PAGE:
While everyone else was in the car having a good time and laughing over the trivial pleasures of life, I was plotting how to get my hands on a toothbrush and some toothpaste. In summary, my amazing plan was to hope that one of our rest stops had a toothbrush and some toothpaste available. Deodorant was optional. I did see a toothbrush on the street on the way and thought, “well, that solves the toothbrush dilemma. All I have to do is borrow toothpaste from someone and I’ll be set.” The problem was, I saw this toothbrush while we were going 70 mph on the highway so it wasn’t like I could just get out of the car and pick it up.
In a vain attempt to get the toiletries off my mind, I channeled my inner OCD patient and started counting cars on the opposite side of the highway. I like multiples of three and Fibonacci numbers and I strongly prefer multiples of 12 and anything that equals 2n, n being any number. I got to 17 before hitting a long stretch. Oh, God. 17. Then six more cars passed. 23.
Somewhere between two and three hours into the trip, my father gave me some fatherly advice: “Son, a wedding is the place to get laid. Love is in the air and…” I tuned out, occupying myself with the thought that I won’t get laid on this trip because I left my toiletries at home. The smell of coffee breath will be free to build up over the course of a week. I hoped that there would be a cute girl who has a fetish for guys with coffee breath and yellow teeth while acknowledging that this wish is absurd, self-serving, self-destructive, and unjustifiably apologetic of bad hygiene.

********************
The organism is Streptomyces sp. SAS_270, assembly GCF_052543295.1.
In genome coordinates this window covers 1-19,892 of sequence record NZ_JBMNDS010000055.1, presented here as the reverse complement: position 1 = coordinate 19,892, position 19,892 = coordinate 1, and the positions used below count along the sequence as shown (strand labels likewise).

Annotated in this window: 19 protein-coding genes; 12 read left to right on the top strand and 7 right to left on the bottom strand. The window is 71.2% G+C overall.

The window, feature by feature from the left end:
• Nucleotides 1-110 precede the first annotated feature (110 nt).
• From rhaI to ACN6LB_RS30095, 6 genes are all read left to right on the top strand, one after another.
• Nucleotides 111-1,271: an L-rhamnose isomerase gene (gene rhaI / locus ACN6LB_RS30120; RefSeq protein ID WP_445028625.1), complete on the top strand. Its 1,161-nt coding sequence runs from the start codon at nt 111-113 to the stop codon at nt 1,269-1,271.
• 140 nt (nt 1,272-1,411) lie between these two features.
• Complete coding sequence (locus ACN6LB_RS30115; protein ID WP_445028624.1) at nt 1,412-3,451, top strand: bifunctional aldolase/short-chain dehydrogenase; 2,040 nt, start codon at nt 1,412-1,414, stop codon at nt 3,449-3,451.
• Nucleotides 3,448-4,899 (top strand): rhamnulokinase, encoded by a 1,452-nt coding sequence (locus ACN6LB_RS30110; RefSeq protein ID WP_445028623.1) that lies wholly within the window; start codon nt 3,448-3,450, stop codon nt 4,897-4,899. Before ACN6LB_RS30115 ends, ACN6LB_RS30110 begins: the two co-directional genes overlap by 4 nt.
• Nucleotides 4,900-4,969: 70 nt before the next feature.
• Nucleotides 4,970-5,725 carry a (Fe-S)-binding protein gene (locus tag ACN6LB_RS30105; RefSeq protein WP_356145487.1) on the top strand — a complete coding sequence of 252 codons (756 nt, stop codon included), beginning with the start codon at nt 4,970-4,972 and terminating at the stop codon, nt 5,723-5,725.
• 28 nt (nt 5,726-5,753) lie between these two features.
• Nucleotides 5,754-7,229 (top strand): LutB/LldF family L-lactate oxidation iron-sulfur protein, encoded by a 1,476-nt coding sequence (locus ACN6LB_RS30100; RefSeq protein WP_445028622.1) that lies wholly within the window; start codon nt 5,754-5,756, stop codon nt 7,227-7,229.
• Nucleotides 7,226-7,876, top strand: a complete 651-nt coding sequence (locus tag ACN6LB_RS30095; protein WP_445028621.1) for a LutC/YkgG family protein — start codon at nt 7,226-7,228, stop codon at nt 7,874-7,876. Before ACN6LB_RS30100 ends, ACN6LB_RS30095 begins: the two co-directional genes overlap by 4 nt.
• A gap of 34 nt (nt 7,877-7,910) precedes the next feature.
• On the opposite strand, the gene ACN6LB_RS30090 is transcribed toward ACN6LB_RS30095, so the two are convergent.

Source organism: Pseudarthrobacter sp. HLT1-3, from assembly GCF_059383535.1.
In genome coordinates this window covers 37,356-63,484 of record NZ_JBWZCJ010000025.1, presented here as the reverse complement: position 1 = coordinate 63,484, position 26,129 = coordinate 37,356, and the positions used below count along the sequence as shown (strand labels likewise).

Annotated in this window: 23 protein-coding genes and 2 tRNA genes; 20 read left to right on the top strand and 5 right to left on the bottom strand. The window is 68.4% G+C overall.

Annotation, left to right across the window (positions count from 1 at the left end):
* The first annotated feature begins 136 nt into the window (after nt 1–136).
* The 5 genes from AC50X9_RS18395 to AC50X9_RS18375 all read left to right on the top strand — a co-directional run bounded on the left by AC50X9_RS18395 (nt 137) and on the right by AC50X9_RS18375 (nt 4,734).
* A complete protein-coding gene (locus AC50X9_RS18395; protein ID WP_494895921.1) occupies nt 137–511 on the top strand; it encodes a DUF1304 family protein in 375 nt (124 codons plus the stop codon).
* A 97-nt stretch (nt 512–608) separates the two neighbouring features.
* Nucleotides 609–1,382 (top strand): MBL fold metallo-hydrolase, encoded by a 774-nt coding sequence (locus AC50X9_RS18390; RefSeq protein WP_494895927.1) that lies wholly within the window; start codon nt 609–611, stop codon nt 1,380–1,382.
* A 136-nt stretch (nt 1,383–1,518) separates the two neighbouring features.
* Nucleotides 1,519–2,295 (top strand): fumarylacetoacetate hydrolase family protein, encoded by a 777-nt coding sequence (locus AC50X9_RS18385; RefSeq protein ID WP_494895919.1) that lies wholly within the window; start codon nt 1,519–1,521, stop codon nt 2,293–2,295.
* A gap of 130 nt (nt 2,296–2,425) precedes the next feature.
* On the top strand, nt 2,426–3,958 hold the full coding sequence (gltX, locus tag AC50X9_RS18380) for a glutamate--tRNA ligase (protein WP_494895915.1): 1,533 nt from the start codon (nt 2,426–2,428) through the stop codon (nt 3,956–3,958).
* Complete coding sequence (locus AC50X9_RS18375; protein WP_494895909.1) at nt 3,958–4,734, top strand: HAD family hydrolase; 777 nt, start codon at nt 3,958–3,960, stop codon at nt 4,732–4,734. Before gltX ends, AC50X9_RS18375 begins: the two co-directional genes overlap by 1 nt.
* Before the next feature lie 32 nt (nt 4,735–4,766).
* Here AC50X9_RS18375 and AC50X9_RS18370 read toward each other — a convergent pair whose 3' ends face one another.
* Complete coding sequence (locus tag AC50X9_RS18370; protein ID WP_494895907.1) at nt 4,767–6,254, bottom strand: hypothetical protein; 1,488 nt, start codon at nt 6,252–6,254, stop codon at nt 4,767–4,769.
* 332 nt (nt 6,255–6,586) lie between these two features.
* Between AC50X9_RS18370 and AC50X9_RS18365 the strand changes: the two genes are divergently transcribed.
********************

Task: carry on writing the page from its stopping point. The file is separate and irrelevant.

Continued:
Back to counting cars. 31. The Flying Spaghetti Monster is not happy with me.
Next, I tried reading Oryx & Crake. I got to a part where Oryx wanted to order pizza. At the same time, there was a conversation in the car where Starbucks was mentioned. For a quick second, I thought Oryx wanted to order pizza from Starbucks.
Counting cars again. 37. I have an esoteric hatred for prime numbers that are not Fibonacci numbers. Don’t cross me if I wake up to seven emails in my inbox instead of six.
On the way, we came across a town in Virginia called Dumfries. I encounter the sign name while stuck in a traffic jam so the sign was staring me in the face for about 15 minutes. Dumfries. Dumfries. I stifled my laughter lest my family thought I had the sense of humor of an eight-year-old. College graduates with Latin honors are above that kind of humor! They didn’t seem to notice the name. I mean, come on. Dumfries. It sounds like an affectionate nickname that a member of the mafia or Moe the Bartender would throw around. “Ey, dumfries! Git ova here.” My father thought ‘Spotsylvania’ was funnier.
Okay, let’s try the cars again. 43… Wait, 44, 45, 46… 47…… 48! Wait, do motorcycles count? I decided they didn’t because I’ve become a masochist at this point and I’m enjoying it.
We finally get to the house. It’s close to midnight. I run inside with my bags. I open my travel bag. The toiletries were there but I had forgotten a decent belt for my suit pants. I’m definitely not getting laid this trip. Fuck it, I’m going to bed.